Henzel Studio Collaborations has worked with notable artists such as Richard Prince and Nan Goldin and estates that include The Andy Warhol Foundation. What sparked Calle’s desire to collaborate and what does he look for in a collaborator?
We have always wanted to collaborate with external creative forces. In 2012, curator Joakim Andreasson approached us to establish such a program with an emphasis on contemporary artists. We have since collaborated on rugs with artists that also include Anselm Reyle, Mickalene Thomas, Wilhelm Sasnal, Marilyn Minter, Linder and Carsten Höller among several others. Our general criteria for selecting collaborators are stature, independent voice and an openness to cross-disciplinary practice. Unconsciously and consciously, each artist ends up synergizing with the next. The result is a curation that, when combined, offers a diverse, aesthetically broad and authentic grouping that has taken shape organically over the past ten years. We will soon be releasing rugs by Kim Gordon. Vanessa Beecroft, Jake & Dinos Chapman, Tim Noble & Sue Webster and Katerina Jebb, among others.
RICHARD PRINCE, 1-234-567-8910, 2013. Installation view, Colette, Paris.
How does the A/C.H. studio support the development of emerging artists?
With A/C.H. we are very adamant about working with emerging artists. We provide a channel for their work to be viewed and acquired through an alternate media, and an audience that they would otherwise not necessarily reach.
Can you tell us about a particularly challenging project undertaken by the Henzel A&D group?
We do consider challenges as a positive, as it allows us to develop techniques that can only really be acquired through trial, error and perseverance. The examples are countless, but one recent project is a massive rug we developed with assume vivid astro focus for a commission in China via Kooku Gallery in Basel. It is a variation of avaf’s initial rug we collaborated on back in 2013. That was already a very complex piece to develop due to the multi-geometric composition. This time round, the rug was significantly larger and adapted for wall-space. However, we couldn’t be more pleased with the outcome. The rug is a masterpiece and testament to art and design informing one another.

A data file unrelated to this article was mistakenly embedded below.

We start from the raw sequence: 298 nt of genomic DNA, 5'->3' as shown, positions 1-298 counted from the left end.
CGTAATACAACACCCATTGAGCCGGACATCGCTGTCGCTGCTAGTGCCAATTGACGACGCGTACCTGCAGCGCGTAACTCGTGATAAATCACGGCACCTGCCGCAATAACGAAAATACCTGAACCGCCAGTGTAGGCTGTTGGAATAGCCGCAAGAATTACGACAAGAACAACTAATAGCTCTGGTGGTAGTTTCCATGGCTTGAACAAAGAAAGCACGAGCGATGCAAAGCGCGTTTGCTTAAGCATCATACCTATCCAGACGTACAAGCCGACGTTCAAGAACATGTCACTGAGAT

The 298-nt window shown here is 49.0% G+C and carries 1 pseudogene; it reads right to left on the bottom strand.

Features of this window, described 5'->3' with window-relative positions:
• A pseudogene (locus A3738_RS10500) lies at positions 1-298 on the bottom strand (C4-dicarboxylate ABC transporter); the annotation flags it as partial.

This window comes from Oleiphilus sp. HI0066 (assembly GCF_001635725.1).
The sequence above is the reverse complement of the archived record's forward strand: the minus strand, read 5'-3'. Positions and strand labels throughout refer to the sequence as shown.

Henzel art rugs have a special way of holding one’s gaze, yet they normally occupy floor space rather than being visible at eye level like many other artforms. How does this affect the subject’s state of mind?
A viewer’s natural gaze is naturally trained to anchor on elements other than rugs, but I think visually engaging with materials that are comforting to the eye can certainly soften a person’s mental state . Likewise, objects with undefined traits and functions, which don’t possess a specific call to action such as “sit”, “work” or “organize”, encourage a sense of tranquility.
TOM OF FINLAND, Untitled, 1978, OLAF BREUNING, Black and white people pattern, 2017. Installation view, Joyce, Hong Kong.
The art rugs of Henzel Studio have taken much inspiration from modern, contemporary and fine art, continually pushing the boundaries of what a rug can be. Do you see the relationship going full circle and Henzel rugs influencing artforms from which they originally took inspiration?
We have heard testaments of our rugs influencing artists and designers, especially in the rug industry. There was an instance where a very well known fashion company seemingly adapted our Richard Prince rug as a lead woven artwork for their FW 2015 collection. In relation to whether Henzel affects artforms from which it originally took inspiration, rather than there being a direct synergy, I think we have opened the door for artists to pay closer attention to traditional crafts and explore new natural and sustainable media. Thus, demonstrating that “new” doesn’t necessarily mean high-tech or synthetic.